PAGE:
This mixed-methods study examined the relationship between teachers' perceptions of gifted program status and their curricular and instructional choices in teaching the gifted students in their classrooms. The research design included the use of data from two different sources: a subset of questions rooted in an extensive, anonymous online survey and semi-structured follow-up interviews. The 15 teachers who participated in this study were randomly selected from an original sample population of 890 teachers who responded to the extensive online survey as part of a larger study sponsored by the California Association for the Gifted which examined trends in gifted education in California at the time.
Two major findings emerged from the data analysis that have major implications for gifted education programs and the students they serve. First, it was found that the teachers in the study perceived that gifted education holds low fiscal and priority status in their districts and schools. However, a second major finding from this study was that the study's teachers continued their resolve to provide differentiate curriculum and instruction for their gifted students, despite the little support provided to sustain gifted education services in their schools.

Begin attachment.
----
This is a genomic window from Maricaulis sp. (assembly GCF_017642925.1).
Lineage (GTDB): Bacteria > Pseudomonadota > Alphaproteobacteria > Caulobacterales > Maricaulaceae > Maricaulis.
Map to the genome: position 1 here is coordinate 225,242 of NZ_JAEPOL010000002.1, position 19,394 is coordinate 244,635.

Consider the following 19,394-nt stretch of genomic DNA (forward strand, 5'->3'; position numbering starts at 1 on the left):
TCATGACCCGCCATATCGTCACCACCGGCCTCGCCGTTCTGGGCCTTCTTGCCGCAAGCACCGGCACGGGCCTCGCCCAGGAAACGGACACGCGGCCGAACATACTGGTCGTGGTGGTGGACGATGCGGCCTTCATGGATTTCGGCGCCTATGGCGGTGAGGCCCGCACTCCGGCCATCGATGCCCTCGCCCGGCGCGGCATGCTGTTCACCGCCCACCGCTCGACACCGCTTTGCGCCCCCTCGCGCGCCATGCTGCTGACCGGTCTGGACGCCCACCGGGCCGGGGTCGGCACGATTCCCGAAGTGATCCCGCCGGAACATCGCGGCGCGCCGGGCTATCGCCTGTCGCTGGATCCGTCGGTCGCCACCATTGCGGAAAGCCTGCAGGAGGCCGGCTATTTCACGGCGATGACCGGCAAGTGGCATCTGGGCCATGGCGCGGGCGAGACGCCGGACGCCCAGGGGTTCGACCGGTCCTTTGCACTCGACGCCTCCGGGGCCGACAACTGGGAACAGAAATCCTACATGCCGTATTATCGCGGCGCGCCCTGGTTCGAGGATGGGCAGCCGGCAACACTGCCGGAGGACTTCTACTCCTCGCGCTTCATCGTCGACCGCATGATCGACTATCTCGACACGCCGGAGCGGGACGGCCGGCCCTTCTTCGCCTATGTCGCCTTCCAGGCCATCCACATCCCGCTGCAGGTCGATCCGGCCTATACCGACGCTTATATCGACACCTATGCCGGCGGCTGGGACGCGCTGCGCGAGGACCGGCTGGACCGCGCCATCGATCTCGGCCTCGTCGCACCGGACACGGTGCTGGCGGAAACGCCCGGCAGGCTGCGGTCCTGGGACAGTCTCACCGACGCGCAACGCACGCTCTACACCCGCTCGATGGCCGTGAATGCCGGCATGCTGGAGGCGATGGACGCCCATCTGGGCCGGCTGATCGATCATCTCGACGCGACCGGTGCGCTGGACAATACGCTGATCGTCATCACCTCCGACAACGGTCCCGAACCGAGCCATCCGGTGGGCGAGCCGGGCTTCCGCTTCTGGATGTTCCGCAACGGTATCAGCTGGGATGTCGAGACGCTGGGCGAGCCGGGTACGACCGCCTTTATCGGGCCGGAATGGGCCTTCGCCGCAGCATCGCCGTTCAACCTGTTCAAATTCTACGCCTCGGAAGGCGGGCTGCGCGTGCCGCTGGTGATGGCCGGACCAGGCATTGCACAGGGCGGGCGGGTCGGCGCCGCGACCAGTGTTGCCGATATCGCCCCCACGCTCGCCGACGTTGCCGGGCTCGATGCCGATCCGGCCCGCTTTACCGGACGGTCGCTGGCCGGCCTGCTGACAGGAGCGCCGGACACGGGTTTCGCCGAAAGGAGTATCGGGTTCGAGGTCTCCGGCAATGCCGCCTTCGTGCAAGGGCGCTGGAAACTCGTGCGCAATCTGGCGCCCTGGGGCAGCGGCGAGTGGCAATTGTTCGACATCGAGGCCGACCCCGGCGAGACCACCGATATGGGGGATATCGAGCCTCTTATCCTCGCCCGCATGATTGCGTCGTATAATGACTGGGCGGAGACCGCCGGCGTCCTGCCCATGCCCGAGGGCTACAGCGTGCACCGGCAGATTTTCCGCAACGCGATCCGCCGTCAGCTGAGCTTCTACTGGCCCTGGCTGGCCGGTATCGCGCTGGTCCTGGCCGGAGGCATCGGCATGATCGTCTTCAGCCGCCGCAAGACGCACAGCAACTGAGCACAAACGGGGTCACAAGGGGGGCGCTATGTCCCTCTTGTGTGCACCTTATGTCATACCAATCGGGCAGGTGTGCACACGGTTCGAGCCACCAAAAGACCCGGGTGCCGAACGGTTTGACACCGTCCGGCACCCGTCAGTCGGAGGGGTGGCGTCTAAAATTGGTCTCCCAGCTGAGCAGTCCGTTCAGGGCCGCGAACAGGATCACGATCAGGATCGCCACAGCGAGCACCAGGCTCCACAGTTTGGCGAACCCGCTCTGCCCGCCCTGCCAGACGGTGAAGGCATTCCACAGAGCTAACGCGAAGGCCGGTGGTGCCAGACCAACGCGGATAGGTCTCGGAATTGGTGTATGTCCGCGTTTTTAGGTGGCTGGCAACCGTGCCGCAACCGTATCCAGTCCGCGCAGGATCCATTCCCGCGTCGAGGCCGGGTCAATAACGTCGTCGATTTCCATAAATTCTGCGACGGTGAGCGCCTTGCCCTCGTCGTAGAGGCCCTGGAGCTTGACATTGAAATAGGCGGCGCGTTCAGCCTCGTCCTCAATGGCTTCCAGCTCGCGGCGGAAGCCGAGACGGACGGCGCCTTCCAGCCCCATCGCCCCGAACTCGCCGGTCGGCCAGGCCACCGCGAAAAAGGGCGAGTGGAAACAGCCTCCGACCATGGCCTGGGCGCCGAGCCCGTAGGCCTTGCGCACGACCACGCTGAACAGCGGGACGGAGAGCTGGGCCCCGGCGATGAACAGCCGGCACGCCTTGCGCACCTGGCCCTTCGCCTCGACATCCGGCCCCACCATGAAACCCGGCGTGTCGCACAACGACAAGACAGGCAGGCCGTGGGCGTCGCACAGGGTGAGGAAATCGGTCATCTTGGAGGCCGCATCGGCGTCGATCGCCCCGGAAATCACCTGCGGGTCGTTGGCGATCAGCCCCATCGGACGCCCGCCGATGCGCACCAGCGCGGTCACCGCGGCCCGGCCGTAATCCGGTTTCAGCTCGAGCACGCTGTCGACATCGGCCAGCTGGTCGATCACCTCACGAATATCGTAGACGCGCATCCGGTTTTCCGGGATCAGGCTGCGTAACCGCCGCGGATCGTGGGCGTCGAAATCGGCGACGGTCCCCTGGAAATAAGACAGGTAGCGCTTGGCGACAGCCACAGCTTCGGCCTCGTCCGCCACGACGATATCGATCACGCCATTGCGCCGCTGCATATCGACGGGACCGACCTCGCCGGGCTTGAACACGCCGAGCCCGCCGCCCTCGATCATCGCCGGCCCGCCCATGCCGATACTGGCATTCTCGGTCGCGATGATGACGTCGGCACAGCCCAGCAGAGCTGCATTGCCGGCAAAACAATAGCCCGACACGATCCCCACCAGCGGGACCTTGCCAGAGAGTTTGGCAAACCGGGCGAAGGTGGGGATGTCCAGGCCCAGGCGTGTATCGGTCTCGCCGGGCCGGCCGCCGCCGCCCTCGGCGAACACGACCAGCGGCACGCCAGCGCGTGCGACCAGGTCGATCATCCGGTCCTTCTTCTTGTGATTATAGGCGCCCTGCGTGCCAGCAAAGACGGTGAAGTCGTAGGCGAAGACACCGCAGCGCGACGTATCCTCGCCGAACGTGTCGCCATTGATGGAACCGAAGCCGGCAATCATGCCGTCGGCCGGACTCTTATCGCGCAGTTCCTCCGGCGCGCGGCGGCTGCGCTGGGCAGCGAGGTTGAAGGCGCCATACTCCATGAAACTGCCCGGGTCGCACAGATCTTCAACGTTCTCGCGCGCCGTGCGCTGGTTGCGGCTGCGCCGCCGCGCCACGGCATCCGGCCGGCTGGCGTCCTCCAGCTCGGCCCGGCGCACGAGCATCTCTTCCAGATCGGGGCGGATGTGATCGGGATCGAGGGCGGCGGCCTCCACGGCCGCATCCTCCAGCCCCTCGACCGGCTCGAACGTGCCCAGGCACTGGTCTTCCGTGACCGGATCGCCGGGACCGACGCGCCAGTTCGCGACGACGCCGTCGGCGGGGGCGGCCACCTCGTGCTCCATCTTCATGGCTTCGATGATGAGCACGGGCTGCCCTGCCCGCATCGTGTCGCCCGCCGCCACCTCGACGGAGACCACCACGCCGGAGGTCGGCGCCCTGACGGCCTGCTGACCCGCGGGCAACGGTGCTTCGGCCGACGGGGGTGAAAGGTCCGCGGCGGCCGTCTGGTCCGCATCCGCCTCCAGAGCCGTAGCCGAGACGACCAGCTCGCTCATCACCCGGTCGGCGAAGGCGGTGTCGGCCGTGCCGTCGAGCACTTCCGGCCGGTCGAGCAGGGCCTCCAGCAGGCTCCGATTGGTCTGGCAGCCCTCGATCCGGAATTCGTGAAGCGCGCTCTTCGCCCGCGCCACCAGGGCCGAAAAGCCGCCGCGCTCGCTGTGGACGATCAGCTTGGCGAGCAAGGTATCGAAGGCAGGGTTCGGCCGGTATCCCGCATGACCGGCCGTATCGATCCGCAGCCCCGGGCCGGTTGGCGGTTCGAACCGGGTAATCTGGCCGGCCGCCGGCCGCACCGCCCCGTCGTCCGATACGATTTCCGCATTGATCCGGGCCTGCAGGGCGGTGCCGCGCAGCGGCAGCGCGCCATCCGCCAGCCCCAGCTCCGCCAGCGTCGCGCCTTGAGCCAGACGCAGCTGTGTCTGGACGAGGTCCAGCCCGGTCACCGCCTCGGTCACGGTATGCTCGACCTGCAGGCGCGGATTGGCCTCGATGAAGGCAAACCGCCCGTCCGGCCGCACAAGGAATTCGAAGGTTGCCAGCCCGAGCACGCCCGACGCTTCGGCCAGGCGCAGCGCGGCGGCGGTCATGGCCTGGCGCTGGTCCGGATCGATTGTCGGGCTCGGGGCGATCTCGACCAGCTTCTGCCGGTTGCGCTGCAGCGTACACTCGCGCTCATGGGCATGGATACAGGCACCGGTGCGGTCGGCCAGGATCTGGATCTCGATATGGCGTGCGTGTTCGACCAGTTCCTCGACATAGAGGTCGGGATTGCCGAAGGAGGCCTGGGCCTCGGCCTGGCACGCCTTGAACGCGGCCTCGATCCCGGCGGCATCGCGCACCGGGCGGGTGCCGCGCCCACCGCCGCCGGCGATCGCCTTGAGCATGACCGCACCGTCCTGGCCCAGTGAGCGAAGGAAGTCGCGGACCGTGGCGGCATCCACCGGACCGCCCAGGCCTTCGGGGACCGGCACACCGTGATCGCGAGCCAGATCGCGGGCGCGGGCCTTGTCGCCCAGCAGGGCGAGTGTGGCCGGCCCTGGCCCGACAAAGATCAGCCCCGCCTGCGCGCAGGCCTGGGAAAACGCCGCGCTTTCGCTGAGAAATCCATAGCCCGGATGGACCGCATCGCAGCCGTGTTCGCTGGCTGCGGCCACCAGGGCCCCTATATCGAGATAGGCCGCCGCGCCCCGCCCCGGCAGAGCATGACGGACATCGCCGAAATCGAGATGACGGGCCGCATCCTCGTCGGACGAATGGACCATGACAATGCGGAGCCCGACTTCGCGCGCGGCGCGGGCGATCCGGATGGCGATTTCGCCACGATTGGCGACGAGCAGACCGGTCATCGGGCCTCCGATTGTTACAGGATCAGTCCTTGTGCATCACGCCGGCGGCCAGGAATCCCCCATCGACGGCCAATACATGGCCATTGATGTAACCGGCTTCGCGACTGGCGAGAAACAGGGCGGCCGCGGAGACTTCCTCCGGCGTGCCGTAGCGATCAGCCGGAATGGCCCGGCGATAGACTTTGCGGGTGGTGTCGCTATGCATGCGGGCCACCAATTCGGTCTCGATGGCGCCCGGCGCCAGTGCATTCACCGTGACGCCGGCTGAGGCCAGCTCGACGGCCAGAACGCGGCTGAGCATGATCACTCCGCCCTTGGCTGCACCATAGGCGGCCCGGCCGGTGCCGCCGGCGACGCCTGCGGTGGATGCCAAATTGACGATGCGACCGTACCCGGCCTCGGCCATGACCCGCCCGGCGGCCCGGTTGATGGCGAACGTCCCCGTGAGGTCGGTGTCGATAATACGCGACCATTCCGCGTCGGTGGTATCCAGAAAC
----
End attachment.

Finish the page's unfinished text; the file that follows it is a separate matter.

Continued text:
It is anticipated that the outcomes of this work will be used to raise decision-makers' awareness about the value of gifted programming in assuring that gifted students receive appropriately planned and delivered differentiated curriculum and instruction in order to fulfill their academic promise.
|Advisor:||Kaplan, Sandra N.|
|Commitee:||Baca, Reynaldo, Kaplan, Sandra N., Malloy, Courtney|
|School:||University of Southern California|
|Department:||Education(Curriculum and Instruction)|
|School Location:||United States -- California|
|Source:||DAI-A 72/10, Dissertation Abstracts International|
|Subjects:||Gifted Education, Special education|
|Keywords:||Curriculum, Gifted, Gifted program, Instruction, Instructional choices, Status|
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